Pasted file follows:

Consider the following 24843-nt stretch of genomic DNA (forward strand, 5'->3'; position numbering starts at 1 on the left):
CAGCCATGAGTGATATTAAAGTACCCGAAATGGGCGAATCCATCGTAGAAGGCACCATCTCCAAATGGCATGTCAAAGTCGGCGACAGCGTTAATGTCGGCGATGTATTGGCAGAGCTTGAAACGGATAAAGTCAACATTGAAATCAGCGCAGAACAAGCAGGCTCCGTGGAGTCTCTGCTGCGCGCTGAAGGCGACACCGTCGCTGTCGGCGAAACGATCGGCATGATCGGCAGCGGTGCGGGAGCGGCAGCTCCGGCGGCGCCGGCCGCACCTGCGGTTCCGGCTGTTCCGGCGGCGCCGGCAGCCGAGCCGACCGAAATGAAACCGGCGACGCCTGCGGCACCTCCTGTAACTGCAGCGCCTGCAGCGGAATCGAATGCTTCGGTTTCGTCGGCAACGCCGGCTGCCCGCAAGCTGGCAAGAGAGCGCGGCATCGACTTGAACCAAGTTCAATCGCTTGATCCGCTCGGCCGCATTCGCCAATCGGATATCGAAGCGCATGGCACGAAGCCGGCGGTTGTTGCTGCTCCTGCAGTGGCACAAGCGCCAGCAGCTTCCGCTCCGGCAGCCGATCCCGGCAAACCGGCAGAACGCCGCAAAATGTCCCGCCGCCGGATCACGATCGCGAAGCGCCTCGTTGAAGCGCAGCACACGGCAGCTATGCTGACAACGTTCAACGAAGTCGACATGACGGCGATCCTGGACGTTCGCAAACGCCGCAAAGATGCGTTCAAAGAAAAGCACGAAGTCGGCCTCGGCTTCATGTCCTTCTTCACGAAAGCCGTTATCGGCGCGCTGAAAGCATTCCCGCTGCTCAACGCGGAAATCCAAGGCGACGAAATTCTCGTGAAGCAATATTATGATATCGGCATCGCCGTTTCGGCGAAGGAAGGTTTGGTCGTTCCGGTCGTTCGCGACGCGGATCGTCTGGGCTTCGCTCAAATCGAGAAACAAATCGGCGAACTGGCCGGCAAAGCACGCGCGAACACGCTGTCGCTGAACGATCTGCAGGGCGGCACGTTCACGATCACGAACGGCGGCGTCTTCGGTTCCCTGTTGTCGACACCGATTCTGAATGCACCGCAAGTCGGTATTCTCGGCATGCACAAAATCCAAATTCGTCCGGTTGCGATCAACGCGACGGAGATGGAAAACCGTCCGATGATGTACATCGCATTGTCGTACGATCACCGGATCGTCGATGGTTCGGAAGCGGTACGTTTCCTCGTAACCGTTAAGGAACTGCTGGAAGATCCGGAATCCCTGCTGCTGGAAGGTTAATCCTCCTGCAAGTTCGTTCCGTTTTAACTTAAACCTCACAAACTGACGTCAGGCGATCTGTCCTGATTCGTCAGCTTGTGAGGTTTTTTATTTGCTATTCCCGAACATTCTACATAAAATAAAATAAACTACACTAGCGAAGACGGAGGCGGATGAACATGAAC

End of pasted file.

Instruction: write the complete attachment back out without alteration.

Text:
Consider the following 24843-nt stretch of genomic DNA (forward strand, 5'->3'; position numbering starts at 1 on the left):
CAGCCATGAGTGATATTAAAGTACCCGAAATGGGCGAATCCATCGTAGAAGGCACCATCTCCAAATGGCATGTCAAAGTCGGCGACAGCGTTAATGTCGGCGATGTATTGGCAGAGCTTGAAACGGATAAAGTCAACATTGAAATCAGCGCAGAACAAGCAGGCTCCGTGGAGTCTCTGCTGCGCGCTGAAGGCGACACCGTCGCTGTCGGCGAAACGATCGGCATGATCGGCAGCGGTGCGGGAGCGGCAGCTCCGGCGGCGCCGGCCGCACCTGCGGTTCCGGCTGTTCCGGCGGCGCCGGCAGCCGAGCCGACCGAAATGAAACCGGCGACGCCTGCGGCACCTCCTGTAACTGCAGCGCCTGCAGCGGAATCGAATGCTTCGGTTTCGTCGGCAACGCCGGCTGCCCGCAAGCTGGCAAGAGAGCGCGGCATCGACTTGAACCAAGTTCAATCGCTTGATCCGCTCGGCCGCATTCGCCAATCGGATATCGAAGCGCATGGCACGAAGCCGGCGGTTGTTGCTGCTCCTGCAGTGGCACAAGCGCCAGCAGCTTCCGCTCCGGCAGCCGATCCCGGCAAACCGGCAGAACGCCGCAAAATGTCCCGCCGCCGGATCACGATCGCGAAGCGCCTCGTTGAAGCGCAGCACACGGCAGCTATGCTGACAACGTTCAACGAAGTCGACATGACGGCGATCCTGGACGTTCGCAAACGCCGCAAAGATGCGTTCAAAGAAAAGCACGAAGTCGGCCTCGGCTTCATGTCCTTCTTCACGAAAGCCGTTATCGGCGCGCTGAAAGCATTCCCGCTGCTCAACGCGGAAATCCAAGGCGACGAAATTCTCGTGAAGCAATATTATGATATCGGCATCGCCGTTTCGGCGAAGGAAGGTTTGGTCGTTCCGGTCGTTCGCGACGCGGATCGTCTGGGCTTCGCTCAAATCGAGAAACAAATCGGCGAACTGGCCGGCAAAGCACGCGCGAACACGCTGTCGCTGAACGATCTGCAGGGCGGCACGTTCACGATCACGAACGGCGGCGTCTTCGGTTCCCTGTTGTCGACACCGATTCTGAATGCACCGCAAGTCGGTATTCTCGGCATGCACAAAATCCAAATTCGTCCGGTTGCGATCAACGCGACGGAGATGGAAAACCGTCCGATGATGTACATCGCATTGTCGTACGATCACCGGATCGTCGATGGTTCGGAAGCGGTACGTTTCCTCGTAACCGTTAAGGAACTGCTGGAAGATCCGGAATCCCTGCTGCTGGAAGGTTAATCCTCCTGCAAGTTCGTTCCGTTTTAACTTAAACCTCACAAACTGACGTCAGGCGATCTGTCCTGATTCGTCAGCTTGTGAGGTTTTTTATTTGCTATTCCCGAACATTCTACATAAAATAAAATAAACTACACTAGCGAAGACGGAGGCGGATGAACATGAAC